Aquaman Annual #2

"Aquaman Annual" #2 by Jeff Parker, Yvel Guichet and Alvaro Martinez is two separate stories of battles again the Giant-Born, with Aquaman and Wonder Woman teamed up in the first story and then Mera and Wonder Woman in the second.

An Annual format story should make maximum use of the all the extra pages, and "Aquaman Annual" fails to do this by having the second story rehash part of the first, and because both stories have no originality or suspense. "Born of Giants" can be summed up thus: there are some bad guys, the heroes find them and fight them, there is some battle repartee and then the villains are defeated. Then rinse and repeat.

The only real item of interest in the plot is that the bad guys are the "Giant-Born," otherwise known as the Titans from Greek mythology, first seen in "Aquaman" #29. Their kind was overthrown by the younger gods, the Olympians, and in the DC Universe, Aquaman and Wonder Woman are the descendants of the Olympians.

Parker begins Part 1 of "Born of Giants" with an information dump that leads into a flashback. This timeline maneuver is designed to drum up suspense from splash page of Arthur and Diana immobilized and ready to be eaten, but it falls flat. The inevitability of the Giant-Born's defeat and the squalor of their existence makes for a dreary reading experience.

The Giant-Born's rights to live on Earth, if they have any, are not discussed, even though their story has unavoidable and uncomfortable parallels with those of endangered species or indigenous cultures in the wake of colonialism. In Part 2, Parker makes a cursory nod to the politics of displacement by having Mera and Wonder Woman ask the Giant-Born, "Did you try to find another way to survive?" before they are cut off by angry genocidal ranting by their foes. Thus, Mera and Wonder Woman give up on "diplomacy," and the anger and nastiness of the Giant-Born justifies the use of extreme superheroic force. Greek mythology is rich material and is hard to beat on its own as good reading. Parker's interpretations add nothing and there is no subtlety to his use of it.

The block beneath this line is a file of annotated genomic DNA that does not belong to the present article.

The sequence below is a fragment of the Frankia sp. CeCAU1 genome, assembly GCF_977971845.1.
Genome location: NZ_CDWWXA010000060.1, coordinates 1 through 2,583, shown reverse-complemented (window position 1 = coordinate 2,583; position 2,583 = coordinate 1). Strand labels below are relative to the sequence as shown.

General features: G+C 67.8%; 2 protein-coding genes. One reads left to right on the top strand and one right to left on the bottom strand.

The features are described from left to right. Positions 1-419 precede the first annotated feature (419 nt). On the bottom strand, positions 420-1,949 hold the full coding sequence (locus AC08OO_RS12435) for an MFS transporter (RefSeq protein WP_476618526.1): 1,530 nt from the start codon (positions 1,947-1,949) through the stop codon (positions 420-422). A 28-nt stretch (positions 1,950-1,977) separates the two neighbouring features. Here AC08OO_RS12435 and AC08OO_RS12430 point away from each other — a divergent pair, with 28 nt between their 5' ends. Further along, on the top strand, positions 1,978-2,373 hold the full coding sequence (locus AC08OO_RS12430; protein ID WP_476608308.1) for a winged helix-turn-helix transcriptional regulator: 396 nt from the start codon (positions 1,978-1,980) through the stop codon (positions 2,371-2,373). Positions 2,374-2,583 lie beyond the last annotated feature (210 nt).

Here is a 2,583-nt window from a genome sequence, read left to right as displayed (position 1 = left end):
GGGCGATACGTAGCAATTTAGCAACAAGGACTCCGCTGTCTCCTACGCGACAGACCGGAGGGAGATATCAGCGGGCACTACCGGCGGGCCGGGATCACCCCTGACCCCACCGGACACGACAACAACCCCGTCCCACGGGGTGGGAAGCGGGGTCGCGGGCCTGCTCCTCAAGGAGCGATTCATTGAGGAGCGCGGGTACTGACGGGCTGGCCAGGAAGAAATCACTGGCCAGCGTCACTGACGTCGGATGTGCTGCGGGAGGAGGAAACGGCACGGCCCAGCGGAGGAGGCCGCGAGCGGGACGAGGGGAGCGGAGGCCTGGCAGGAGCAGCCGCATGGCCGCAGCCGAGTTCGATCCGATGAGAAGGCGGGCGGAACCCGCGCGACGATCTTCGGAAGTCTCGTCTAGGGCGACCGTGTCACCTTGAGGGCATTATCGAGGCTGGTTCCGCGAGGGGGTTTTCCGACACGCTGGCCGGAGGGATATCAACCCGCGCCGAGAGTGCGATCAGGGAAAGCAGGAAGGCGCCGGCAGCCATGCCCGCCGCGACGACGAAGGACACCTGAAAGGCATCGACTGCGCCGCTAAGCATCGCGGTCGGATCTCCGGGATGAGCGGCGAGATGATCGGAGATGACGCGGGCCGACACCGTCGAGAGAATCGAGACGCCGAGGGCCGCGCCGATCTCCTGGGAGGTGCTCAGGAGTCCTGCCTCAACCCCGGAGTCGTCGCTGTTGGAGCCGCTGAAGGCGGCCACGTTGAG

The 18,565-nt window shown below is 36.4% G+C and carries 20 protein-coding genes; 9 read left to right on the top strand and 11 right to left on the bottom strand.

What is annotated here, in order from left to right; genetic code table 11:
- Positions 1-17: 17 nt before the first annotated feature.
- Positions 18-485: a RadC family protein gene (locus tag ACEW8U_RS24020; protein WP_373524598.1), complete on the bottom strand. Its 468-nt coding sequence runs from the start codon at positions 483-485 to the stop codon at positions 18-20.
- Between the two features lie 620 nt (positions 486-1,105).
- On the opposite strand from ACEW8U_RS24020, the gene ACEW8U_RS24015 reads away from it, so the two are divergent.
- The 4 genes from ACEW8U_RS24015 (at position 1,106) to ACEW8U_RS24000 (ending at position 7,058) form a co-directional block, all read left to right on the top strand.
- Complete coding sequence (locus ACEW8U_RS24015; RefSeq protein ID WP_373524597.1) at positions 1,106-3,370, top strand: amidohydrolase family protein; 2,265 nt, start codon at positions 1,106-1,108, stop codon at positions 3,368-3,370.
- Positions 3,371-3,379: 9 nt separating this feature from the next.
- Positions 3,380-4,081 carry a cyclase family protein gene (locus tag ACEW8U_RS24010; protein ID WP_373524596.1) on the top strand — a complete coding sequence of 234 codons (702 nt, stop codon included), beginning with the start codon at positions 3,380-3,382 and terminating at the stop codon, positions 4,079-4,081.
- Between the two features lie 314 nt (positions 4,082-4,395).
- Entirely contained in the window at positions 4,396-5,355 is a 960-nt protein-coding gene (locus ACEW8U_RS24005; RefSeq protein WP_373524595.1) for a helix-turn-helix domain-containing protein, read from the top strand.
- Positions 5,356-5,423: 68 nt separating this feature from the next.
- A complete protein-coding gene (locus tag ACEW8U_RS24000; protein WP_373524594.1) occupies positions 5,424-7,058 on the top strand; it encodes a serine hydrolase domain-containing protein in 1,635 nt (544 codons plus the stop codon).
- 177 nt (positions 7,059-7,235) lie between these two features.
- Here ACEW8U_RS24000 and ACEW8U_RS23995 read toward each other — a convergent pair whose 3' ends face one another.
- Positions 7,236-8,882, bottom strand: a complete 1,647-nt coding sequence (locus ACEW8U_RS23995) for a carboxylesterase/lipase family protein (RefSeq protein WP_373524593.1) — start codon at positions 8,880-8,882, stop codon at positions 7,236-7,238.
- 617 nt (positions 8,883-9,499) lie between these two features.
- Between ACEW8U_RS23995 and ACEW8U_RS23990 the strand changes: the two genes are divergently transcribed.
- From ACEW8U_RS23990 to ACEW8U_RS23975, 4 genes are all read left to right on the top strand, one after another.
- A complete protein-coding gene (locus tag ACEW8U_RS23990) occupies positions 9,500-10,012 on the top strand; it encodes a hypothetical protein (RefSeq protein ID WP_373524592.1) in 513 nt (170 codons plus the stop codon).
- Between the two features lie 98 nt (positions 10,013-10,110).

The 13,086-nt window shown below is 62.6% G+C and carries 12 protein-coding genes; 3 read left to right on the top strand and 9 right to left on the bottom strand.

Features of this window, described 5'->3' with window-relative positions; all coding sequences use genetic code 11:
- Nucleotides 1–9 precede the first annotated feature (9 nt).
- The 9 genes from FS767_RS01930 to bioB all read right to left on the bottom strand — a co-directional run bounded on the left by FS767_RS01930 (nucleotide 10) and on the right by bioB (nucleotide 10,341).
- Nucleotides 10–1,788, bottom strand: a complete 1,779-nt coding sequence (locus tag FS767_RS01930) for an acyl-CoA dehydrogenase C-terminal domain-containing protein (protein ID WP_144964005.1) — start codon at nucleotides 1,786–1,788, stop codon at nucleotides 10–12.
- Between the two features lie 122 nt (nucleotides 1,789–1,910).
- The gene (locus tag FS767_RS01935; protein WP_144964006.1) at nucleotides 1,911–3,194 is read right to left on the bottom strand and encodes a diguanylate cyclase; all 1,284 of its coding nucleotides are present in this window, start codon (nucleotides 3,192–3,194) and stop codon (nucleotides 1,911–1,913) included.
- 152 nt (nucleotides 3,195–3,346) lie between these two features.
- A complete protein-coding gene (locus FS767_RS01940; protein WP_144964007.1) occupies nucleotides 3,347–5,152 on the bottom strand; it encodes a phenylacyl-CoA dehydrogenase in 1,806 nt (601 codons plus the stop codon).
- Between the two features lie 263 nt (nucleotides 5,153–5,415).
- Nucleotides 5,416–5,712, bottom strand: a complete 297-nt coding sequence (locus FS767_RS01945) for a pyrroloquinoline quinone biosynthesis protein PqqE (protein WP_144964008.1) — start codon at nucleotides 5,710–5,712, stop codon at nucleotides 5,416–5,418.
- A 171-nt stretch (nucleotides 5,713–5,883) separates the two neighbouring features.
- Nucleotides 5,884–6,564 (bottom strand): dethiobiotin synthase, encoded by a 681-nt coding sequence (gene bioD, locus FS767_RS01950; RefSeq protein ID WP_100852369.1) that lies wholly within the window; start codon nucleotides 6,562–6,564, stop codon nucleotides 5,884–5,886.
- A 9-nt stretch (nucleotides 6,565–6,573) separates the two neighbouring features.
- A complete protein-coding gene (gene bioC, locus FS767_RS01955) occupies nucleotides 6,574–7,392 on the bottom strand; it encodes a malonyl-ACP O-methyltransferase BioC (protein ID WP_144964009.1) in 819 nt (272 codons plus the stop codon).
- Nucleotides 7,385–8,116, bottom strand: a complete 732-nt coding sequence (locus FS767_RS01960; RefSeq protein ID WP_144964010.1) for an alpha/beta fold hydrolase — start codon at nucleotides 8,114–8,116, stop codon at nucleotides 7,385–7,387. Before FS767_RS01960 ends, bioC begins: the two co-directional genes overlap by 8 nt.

The Giant-Born are like aliens in old horror movies, which exist to provide something for the heroes to sweat over. Parker makes the Giant-Born's behavior and appearance deliberately repellent, such as their parasitical dining habits. Despite their lineage, they are easily defeated. They are also boring villains, and none of them stand out as individuals, not even Celeana, the leader in Part 1, who at least has a name. It seems that the only reason Parker plucked the Giant-Born out from their coffins was to enable a crossover between "Aquaman" and "Wonder Woman."

The human victims don't fare any better by characterization, and even Aquaman and Wonder Woman are extremely thin on character development. The tiff between Wonder Woman and Aquaman is hackneyed-sounding. It was clearly contrived to add some interaction between the two, but it only serves to reinforce how the story has little weight or substance. In Part 2, Mera and Wonder Woman's bonding comes off better, but the feel-good sisterhood is also thin on specifies and is equally manufactured. The only light, natural-feeling note was the joke in Part 1 about the Titans' hideout and trap being a movie set.

The pacing and transitions in Guichet's art are fine, but his linework and compositions are not attractive. He often tilts panels for no good reason at times, or zooms in without a good reason to do so. Instead of adding visual interest, this makes the action jumpy and disorienting. Guichet's anatomy also has issues. Diana's and Arthur's faces and bodies are also distorted or foreshortened badly in several panels. His architectural detail is good, but the effect is nullified by Eyring's boring and inattentive color and lighting choices for both the backgrounds and the very cluttered battle scenes. Martinez's art in Part 2 has relatively better anatomy, but his battle scenes are similarly too packed. His background effects with water are pretty, though, and thankfully the coloring and inks preserve their delicacy.

"Aquaman Annual" #2 lacks substance and doesn't give the reader any bang for the buck, but it does close the Giant-born plot thread. This quick dispatching is ultimately a relief due to the thinness of characterization and plotting.

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